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OhioMike's picture
Teaching clinching skills to smaller students

An interesting problem posed to me by my daughter a couple of weeks ago.

I was teaching covering and crashing in to counter a hook strike and to locate the head, and she made the comment that she could not imagine doing that given that she weights 50 kilo less than most adult males. I then showed her the "two dragons play in the water" style of cover out of Chinte followed by the anvil strikes and throw out of that same kata and commented that was generally more appropate for a smaller individual to use against a larger one, but I realized that other than Chinte and a little bit out of Pidan Sandan I do not have very many clinching techniques for smaller individuals against a larger persons grab (other than normal grip stripping) does anyone in the group have some good female vs male clinching techniques?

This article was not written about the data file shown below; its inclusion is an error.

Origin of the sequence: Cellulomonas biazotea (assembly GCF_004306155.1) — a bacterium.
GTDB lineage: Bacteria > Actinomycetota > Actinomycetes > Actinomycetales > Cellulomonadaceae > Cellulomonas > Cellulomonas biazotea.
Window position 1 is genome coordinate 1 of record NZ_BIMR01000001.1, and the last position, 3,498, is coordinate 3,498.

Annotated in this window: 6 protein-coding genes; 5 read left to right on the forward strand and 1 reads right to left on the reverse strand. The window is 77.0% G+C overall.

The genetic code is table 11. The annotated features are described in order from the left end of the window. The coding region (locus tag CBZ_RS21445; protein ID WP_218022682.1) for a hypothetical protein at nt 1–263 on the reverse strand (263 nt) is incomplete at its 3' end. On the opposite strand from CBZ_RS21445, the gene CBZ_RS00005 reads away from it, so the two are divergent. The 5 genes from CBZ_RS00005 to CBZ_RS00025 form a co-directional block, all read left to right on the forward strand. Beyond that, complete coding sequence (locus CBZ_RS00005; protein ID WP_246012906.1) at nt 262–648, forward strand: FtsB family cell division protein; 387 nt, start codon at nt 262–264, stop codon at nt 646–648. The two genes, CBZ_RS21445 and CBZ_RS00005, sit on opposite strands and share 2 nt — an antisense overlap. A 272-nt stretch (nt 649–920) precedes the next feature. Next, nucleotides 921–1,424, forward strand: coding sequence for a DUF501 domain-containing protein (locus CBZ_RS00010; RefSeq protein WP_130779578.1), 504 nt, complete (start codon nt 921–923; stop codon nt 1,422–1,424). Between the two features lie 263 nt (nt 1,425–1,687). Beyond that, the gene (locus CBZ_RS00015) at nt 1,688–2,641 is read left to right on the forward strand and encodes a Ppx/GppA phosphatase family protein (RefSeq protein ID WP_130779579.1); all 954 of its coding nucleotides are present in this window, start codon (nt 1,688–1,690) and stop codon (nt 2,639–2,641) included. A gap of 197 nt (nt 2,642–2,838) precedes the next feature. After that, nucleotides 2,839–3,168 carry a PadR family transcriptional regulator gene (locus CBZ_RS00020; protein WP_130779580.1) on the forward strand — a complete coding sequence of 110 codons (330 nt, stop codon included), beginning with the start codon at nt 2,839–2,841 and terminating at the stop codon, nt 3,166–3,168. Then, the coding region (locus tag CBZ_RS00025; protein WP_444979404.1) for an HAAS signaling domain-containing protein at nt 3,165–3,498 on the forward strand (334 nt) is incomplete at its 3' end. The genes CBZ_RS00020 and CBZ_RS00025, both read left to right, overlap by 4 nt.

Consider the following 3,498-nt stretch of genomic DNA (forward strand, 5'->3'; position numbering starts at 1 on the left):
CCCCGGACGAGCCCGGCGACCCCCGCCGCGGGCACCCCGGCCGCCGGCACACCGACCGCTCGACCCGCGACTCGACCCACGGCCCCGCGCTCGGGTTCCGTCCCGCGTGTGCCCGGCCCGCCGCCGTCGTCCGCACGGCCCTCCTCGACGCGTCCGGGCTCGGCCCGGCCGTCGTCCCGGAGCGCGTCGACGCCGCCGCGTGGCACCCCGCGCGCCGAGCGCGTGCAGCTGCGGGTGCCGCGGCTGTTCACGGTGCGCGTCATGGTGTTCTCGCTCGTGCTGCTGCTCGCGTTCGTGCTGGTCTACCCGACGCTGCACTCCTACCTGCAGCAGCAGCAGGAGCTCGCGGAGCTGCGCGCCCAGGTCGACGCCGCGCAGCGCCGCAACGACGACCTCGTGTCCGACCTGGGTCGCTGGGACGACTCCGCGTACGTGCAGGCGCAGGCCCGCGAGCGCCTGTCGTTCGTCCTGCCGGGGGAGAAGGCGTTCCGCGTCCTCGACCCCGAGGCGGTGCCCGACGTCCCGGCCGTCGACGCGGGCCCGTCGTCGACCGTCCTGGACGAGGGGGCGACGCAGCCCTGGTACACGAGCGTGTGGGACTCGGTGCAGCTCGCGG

Wastelander's picture

The trouble is that technique only overcomes a physicality gap of a certain amount. Smaller, weaker people are naturally at a disadvantage when trying to clinch with larger people, and have to work harder and train to a higher level to overcome the disadvantage than an average sized or stronger person would. This isn't a perfect analogy, but let's game-ify it as a sort of visual aid--for my nerds out there, this would essentially be an opposed Ability/Skill check in Dungeons and Dragons:

Imagine that every time you are attacked, you and the attacker are rolling a 20-sided die (d20) to determine the outcome, and whomever has the highest number wins.